Onto the final course - dessert. It didn't arrive to the table until 9:35pm, but it was worth the wait. A bottle of Young's Double Chocolate Stout was served with a big slice of Banana Stout Cake with a maple syrup reduction and glazed bananas. Terrific match. The Stout and the banana worked very well together, a nice marriage of flavours.

So there you have it. For $50 you received five beers, four courses of food, snippets of Brauch doing his thing, and a pretty enjoyable evening out. There were around 80 tickets sold, so almost a sell-out crowd, and as I mentioned, a number of those people were just being exposed to news beers that night.

Wynn mentioned that Fynn's, along with Brunch, will continue to hold these dinners every so often, changing the beer line-up each time. Not a bad way to spend an evening.

Thursday, May 14, 2009

Driftwood Brewery: Victoria, BC - Driftwood Ale

When the Spring issue of TAPS: Canada's Beer Magazine was released back in March, an article written by a co-contributor, Joe Wiebe, caught my eye, and my attention.

Weibe profiled Victoria British Columbia’s newest craft brewery, Driftwood, and did a small review of some of their beers. The article captured my attention because as involved as I am with keeping tabs on the Canadian brewing scene, I had not heard of Driftwood until only a couple of days before I read Weibe’s column.

I was at a tasting and a bottle of Driftwood’s Brother Bart’s Belgian Brown Ale was being served. It was closer to the end of the night and my taste buds had already been annihilated, but I remember enjoying it immensely. A Canadian brewery doing a Belgian style Brown ale?

So when I got home I headed to their website to check them out. Turns out they brew and bottle a number of other popular styles with craft beer fans, popular because not many others are doing them on a regular basis. I needed, and wanted, more information, and along came Weibe’s article, in about a week no doubt.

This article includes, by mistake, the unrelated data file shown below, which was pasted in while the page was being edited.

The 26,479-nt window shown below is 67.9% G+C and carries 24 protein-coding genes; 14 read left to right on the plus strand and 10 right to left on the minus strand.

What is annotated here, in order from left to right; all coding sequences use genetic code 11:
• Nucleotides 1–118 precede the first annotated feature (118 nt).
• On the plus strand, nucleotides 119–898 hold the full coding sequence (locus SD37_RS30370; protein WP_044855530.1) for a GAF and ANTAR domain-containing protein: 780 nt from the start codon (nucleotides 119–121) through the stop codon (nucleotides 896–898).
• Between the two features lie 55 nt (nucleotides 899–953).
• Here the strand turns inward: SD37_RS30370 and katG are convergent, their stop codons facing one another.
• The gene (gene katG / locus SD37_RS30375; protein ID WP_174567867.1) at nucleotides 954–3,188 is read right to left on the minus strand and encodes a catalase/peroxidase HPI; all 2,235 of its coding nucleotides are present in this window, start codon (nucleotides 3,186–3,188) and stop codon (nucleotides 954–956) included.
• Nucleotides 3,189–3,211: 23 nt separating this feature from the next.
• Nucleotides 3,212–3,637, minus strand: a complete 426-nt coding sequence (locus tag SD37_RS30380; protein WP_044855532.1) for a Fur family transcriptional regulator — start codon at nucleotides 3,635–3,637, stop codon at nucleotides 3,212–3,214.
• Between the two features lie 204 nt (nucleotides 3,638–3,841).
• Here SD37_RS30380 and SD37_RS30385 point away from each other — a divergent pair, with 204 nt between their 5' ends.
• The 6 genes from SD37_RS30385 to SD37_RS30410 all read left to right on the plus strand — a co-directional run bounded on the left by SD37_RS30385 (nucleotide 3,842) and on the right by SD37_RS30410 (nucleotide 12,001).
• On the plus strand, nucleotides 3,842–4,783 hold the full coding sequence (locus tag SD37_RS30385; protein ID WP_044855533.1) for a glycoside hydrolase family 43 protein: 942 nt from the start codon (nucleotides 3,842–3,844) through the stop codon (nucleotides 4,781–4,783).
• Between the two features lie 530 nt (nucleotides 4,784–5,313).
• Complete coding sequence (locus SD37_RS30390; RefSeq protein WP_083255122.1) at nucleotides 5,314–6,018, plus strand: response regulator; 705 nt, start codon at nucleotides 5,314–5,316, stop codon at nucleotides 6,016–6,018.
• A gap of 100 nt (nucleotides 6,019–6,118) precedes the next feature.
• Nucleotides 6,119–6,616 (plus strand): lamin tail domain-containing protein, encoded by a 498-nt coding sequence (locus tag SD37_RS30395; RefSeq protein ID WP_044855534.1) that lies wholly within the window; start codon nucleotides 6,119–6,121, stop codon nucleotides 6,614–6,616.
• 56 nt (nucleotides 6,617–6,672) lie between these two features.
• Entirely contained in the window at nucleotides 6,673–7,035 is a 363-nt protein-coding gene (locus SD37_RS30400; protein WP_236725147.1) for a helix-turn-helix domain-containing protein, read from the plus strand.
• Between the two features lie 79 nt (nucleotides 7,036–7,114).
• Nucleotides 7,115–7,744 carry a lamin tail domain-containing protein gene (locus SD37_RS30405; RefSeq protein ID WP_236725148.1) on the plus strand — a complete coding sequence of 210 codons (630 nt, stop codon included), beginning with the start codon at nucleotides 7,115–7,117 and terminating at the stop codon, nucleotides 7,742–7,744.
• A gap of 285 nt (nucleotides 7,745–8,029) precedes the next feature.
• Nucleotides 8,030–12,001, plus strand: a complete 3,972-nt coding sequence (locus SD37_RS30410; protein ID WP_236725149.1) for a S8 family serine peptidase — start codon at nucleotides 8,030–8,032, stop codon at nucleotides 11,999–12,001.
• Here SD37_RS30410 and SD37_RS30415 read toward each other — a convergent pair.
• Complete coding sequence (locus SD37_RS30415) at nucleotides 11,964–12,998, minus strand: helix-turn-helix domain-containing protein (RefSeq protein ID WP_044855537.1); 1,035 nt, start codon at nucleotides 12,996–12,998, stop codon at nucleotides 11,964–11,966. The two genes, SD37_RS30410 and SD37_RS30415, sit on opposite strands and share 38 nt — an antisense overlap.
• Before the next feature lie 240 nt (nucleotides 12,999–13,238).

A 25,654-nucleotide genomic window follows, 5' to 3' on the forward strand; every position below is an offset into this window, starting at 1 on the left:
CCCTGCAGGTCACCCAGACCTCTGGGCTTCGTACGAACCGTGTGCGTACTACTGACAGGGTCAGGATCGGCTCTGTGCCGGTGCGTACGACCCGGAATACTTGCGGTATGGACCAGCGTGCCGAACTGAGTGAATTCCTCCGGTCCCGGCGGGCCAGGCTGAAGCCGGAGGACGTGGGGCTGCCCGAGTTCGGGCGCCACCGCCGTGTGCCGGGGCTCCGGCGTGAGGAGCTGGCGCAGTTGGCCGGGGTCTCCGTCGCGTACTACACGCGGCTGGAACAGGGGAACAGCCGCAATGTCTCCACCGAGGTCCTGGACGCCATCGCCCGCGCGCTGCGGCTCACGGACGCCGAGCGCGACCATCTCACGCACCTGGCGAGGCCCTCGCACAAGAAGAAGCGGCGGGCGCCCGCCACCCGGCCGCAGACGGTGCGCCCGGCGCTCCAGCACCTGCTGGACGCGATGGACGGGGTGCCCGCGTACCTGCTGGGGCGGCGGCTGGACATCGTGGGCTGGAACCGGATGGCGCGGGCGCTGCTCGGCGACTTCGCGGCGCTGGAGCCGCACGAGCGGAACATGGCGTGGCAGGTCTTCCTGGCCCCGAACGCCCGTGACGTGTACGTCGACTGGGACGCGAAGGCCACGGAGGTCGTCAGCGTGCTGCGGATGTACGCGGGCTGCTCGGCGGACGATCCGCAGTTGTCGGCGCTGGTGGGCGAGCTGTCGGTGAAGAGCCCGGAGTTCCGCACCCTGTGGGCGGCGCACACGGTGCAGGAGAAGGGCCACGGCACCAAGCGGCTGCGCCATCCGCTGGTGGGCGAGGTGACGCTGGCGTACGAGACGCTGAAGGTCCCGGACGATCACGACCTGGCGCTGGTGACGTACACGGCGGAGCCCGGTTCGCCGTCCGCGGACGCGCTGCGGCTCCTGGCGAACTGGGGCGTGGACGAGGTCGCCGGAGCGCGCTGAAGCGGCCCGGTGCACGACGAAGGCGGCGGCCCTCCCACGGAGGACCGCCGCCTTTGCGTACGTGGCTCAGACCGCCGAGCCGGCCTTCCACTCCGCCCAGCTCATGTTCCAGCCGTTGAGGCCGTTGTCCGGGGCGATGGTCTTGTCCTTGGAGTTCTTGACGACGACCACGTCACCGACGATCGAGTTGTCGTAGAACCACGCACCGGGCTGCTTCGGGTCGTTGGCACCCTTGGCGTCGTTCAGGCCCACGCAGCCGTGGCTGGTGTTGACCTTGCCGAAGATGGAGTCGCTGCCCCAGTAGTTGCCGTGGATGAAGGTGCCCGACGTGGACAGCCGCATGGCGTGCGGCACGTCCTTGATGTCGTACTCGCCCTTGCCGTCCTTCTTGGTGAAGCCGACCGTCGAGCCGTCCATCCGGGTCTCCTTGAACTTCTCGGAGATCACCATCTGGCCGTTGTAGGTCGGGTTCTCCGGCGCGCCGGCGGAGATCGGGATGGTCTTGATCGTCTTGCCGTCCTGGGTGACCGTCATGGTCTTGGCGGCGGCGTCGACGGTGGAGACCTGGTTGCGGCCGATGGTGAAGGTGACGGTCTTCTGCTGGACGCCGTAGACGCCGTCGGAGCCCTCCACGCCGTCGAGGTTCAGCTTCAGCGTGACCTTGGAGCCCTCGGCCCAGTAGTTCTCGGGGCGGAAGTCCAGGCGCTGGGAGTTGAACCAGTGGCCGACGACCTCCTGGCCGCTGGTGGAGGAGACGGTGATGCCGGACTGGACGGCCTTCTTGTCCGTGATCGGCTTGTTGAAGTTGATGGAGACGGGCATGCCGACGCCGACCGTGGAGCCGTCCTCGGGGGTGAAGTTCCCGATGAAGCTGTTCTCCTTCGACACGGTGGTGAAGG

The brewery is situated in Victoria and had been operating since August, yet the vision was laid out in the Spring of 2008. The brewery’s goal is to produce beers targeted at craft beer drinkers while winning over individuals looking, and wanting, change. No generic lagers or golden blonde ales will be found at the brewery. Their current line-up consists of the aforementioned Brother Bart’s Belgian Brown Ale, White Bark Belgian Wit, Farmhand Saison, Old Cellar Dweller Barley Wine, Blackstone Porter, and Driftwood Ale – their flagship session ale. Pretty impressive array of styles, and they’ve only been open for less than a year.

Not satisfied with just six, Driftwood just released their Crooked Coast Amber Ale to bring the number of their bottled products to seven.

I was lucky enough to score some bottles from the brewery recently and I had the Driftwood Ale while watching Crosby destroy the Capitals.

Driftwood Ale
650ml Bottle
5% alcohol